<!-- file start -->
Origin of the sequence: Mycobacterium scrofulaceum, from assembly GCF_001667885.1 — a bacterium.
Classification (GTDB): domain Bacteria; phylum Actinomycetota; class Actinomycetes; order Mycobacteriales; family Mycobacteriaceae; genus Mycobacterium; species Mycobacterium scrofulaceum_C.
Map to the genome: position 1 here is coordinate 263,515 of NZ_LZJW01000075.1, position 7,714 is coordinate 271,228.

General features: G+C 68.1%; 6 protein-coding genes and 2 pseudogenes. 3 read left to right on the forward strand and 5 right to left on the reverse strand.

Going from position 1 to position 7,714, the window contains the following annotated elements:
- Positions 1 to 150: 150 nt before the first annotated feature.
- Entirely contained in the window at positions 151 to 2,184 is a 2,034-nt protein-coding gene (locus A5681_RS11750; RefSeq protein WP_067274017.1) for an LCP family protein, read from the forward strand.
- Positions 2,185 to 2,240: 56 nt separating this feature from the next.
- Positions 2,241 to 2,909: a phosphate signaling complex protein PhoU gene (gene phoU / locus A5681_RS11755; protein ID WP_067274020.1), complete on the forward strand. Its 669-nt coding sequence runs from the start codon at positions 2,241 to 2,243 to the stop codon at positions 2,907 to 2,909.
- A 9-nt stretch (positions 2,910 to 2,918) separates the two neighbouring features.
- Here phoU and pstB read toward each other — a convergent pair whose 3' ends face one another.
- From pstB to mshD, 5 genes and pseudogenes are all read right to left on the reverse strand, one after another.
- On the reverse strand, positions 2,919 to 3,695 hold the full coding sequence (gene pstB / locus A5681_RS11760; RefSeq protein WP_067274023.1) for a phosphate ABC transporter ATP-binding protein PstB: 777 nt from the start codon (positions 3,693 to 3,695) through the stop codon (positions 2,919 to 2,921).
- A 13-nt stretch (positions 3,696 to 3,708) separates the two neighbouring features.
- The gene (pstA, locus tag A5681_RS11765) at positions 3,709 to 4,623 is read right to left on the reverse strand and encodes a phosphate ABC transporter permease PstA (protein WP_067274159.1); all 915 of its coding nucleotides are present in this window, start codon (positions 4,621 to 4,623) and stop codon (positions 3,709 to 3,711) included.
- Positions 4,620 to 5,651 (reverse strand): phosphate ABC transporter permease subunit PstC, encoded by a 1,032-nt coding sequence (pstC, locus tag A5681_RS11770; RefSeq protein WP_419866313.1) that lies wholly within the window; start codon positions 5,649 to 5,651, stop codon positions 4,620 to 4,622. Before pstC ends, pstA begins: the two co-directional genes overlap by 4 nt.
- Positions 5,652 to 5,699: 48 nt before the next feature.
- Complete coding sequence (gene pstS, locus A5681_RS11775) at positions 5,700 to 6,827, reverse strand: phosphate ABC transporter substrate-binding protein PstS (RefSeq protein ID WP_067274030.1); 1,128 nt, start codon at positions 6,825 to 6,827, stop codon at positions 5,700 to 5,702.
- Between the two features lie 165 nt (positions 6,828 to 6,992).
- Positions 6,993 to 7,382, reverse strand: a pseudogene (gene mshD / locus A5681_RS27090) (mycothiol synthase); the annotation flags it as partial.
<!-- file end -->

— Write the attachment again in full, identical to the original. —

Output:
Origin of the sequence: Mycobacterium scrofulaceum, from assembly GCF_001667885.1 — a bacterium.
Classification (GTDB): domain Bacteria; phylum Actinomycetota; class Actinomycetes; order Mycobacteriales; family Mycobacteriaceae; genus Mycobacterium; species Mycobacterium scrofulaceum_C.
Map to the genome: position 1 here is coordinate 263,515 of NZ_LZJW01000075.1, position 7,714 is coordinate 271,228.

General features: G+C 68.1%; 6 protein-coding genes and 2 pseudogenes. 3 read left to right on the forward strand and 5 right to left on the reverse strand.

Going from position 1 to position 7,714, the window contains the following annotated elements:
- Positions 1 to 150: 150 nt before the first annotated feature.
- Entirely contained in the window at positions 151 to 2,184 is a 2,034-nt protein-coding gene (locus A5681_RS11750; RefSeq protein WP_067274017.1) for an LCP family protein, read from the forward strand.
- Positions 2,185 to 2,240: 56 nt separating this feature from the next.
- Positions 2,241 to 2,909: a phosphate signaling complex protein PhoU gene (gene phoU / locus A5681_RS11755; protein ID WP_067274020.1), complete on the forward strand. Its 669-nt coding sequence runs from the start codon at positions 2,241 to 2,243 to the stop codon at positions 2,907 to 2,909.
- A 9-nt stretch (positions 2,910 to 2,918) separates the two neighbouring features.
- Here phoU and pstB read toward each other — a convergent pair whose 3' ends face one another.
- From pstB to mshD, 5 genes and pseudogenes are all read right to left on the reverse strand, one after another.
- On the reverse strand, positions 2,919 to 3,695 hold the full coding sequence (gene pstB / locus A5681_RS11760; RefSeq protein WP_067274023.1) for a phosphate ABC transporter ATP-binding protein PstB: 777 nt from the start codon (positions 3,693 to 3,695) through the stop codon (positions 2,919 to 2,921).
- A 13-nt stretch (positions 3,696 to 3,708) separates the two neighbouring features.
- The gene (pstA, locus tag A5681_RS11765) at positions 3,709 to 4,623 is read right to left on the reverse strand and encodes a phosphate ABC transporter permease PstA (protein WP_067274159.1); all 915 of its coding nucleotides are present in this window, start codon (positions 4,621 to 4,623) and stop codon (positions 3,709 to 3,711) included.
- Positions 4,620 to 5,651 (reverse strand): phosphate ABC transporter permease subunit PstC, encoded by a 1,032-nt coding sequence (pstC, locus tag A5681_RS11770; RefSeq protein WP_419866313.1) that lies wholly within the window; start codon positions 5,649 to 5,651, stop codon positions 4,620 to 4,622. Before pstC ends, pstA begins: the two co-directional genes overlap by 4 nt.
- Positions 5,652 to 5,699: 48 nt before the next feature.
- Complete coding sequence (gene pstS, locus A5681_RS11775) at positions 5,700 to 6,827, reverse strand: phosphate ABC transporter substrate-binding protein PstS (RefSeq protein ID WP_067274030.1); 1,128 nt, start codon at positions 6,825 to 6,827, stop codon at positions 5,700 to 5,702.
- Between the two features lie 165 nt (positions 6,828 to 6,992).
- Positions 6,993 to 7,382, reverse strand: a pseudogene (gene mshD / locus A5681_RS27090) (mycothiol synthase); the annotation flags it as partial.